The laser turntable concept was first developed in the 1970s as a possible replacement for (and improvement on) conventional turntables, before the CD format loomed. Inventor William Heine presented a paper entitled 'A Laser Scanning Phonograph Record Player' to the Audio Engineering Society in 1977: his 'Laserphone' prototype, patented a year earlier, used a single 2.2mw Helium-neon laser for tracking a record groove, and reproducing the stereo audio in real time.
Heine's notion attracted no commercial interest from the audio manufacturers, and it wasn't until 20 years later that a fully-fledged laser turntable, the LT-1XA, entered the mass market from Japanese brand ELP. The LT-1XA had its antecedence in Stanford University graduate Robert Reis's master's thesis on 'An Optical Turntable'. With Stanford engineer Robert Stoddard, Reis set-up Finial Technology to commercially develop the technology.
A proof-of-concept, the Finial LT-1 was completed two years later and presented at the Consumer Electronics Show 1986, but was so accurate that it 'played' particles of dirt and dust on the record rather than pushing them aside. Despite their apparent similarities with CD players, laser turntables have always been a premium-priced electronica: the LT-a had a $2,500 retail price.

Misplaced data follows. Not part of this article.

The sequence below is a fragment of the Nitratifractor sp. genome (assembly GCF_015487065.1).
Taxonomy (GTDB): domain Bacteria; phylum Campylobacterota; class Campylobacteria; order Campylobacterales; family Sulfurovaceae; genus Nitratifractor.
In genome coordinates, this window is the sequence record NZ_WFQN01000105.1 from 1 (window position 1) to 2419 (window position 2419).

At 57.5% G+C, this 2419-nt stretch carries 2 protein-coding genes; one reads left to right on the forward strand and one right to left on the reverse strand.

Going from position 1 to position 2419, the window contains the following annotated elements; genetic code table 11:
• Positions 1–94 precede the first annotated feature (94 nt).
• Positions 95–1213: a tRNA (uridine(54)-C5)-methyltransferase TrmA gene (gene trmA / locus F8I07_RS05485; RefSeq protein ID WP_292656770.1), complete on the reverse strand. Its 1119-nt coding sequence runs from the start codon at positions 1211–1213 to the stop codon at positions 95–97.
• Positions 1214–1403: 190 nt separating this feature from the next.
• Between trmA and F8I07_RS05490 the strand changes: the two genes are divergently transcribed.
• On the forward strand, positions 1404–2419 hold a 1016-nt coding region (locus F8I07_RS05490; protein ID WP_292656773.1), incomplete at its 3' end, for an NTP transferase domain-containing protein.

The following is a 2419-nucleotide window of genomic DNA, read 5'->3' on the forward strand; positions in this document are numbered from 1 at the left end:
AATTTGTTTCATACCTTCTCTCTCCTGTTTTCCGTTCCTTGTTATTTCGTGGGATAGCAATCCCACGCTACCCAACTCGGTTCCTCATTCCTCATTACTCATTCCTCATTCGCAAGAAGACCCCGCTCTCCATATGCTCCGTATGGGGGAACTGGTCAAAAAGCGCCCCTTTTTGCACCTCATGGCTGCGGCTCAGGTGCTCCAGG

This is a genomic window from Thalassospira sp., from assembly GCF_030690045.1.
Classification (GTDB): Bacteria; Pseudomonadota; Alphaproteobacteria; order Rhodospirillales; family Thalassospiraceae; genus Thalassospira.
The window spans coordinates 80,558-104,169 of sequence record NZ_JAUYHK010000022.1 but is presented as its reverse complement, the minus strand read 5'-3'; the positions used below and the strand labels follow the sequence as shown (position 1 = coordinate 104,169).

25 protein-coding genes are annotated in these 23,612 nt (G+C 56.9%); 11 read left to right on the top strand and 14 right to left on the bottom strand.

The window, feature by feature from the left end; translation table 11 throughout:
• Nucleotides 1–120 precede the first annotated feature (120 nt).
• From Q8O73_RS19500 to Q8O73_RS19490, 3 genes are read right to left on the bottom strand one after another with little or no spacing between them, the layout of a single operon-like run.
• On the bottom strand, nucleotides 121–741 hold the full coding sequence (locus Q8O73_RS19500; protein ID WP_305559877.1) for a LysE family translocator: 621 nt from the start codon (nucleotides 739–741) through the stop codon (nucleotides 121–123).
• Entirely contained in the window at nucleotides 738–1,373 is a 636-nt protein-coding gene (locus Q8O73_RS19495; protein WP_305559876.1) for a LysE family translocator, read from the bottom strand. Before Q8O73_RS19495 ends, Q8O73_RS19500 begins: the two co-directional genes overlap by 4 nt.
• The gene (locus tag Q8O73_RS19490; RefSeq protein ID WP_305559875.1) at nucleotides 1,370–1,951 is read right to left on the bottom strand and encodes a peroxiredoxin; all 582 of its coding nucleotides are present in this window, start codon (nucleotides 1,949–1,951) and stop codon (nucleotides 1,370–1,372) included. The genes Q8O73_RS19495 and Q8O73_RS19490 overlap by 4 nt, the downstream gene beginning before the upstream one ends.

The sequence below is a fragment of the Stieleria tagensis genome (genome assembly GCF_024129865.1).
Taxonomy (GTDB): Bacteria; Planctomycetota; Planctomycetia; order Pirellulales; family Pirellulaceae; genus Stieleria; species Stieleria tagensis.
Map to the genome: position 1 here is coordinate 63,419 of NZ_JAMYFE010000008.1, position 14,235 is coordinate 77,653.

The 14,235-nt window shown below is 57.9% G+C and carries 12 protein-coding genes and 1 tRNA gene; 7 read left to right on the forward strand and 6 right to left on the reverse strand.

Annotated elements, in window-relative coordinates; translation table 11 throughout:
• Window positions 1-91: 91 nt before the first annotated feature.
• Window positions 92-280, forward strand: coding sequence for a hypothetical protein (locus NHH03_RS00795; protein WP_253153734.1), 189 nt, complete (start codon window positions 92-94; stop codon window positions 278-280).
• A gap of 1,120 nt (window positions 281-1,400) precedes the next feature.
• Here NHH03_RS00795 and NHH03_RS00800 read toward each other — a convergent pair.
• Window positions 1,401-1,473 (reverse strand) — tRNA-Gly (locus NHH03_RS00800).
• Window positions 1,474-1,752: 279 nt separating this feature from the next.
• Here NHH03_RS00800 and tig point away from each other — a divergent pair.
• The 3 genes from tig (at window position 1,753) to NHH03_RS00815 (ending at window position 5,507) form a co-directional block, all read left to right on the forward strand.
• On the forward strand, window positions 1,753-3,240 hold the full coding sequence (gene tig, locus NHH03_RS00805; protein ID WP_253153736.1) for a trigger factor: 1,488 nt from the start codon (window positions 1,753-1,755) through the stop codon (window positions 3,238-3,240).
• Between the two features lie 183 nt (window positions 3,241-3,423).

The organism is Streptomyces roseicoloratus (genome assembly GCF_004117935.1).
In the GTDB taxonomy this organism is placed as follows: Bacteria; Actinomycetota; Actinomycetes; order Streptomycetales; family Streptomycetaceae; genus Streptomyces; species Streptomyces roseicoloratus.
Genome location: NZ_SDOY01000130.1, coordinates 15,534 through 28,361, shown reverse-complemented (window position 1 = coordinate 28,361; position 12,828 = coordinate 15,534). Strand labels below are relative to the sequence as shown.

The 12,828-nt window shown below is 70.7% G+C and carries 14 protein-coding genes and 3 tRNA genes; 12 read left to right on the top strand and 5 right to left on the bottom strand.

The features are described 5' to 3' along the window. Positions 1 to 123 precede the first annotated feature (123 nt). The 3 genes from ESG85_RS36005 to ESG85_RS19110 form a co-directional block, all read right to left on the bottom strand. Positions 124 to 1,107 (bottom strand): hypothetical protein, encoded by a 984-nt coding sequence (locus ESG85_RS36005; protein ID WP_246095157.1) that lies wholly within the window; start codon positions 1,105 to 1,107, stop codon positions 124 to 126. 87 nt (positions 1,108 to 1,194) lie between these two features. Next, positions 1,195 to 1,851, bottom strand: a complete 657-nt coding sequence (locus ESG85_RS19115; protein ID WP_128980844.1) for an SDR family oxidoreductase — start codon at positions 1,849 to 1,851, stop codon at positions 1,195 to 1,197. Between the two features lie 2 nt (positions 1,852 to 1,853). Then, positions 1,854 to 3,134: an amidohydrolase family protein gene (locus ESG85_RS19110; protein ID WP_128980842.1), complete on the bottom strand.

The Finial turntable never went into mass production. Development coincided with the advent of the compact disc, which imposed a shelf-life on vinyl record and record player sales. Liquidated in 1989, Finial's patents were acquired by Japanese turntable maker BSR, later CTI Japan, which created ELP Japan for continued development of the 'super-audiophile' turntable concept.
Finally launched in 1997, the ELP LT-1XA Laser Turntable, with a list price of $20,500, was marketed as a professional tool for radio stations, for example, wanting to digitise vinyl stock. However, the Standard LT models – the LT-1STD and LT-2STD – have since shipped some 1,800 units to a range of different quarters, including audiophiles able to afford its list price of £5,000-£6,000. The latest High-Ends Models – the LT-1LNP, LT-1XNP, and LT-2XNP – launched in March this year with over 20 models already sold; prices range from £11,550 to £15,760.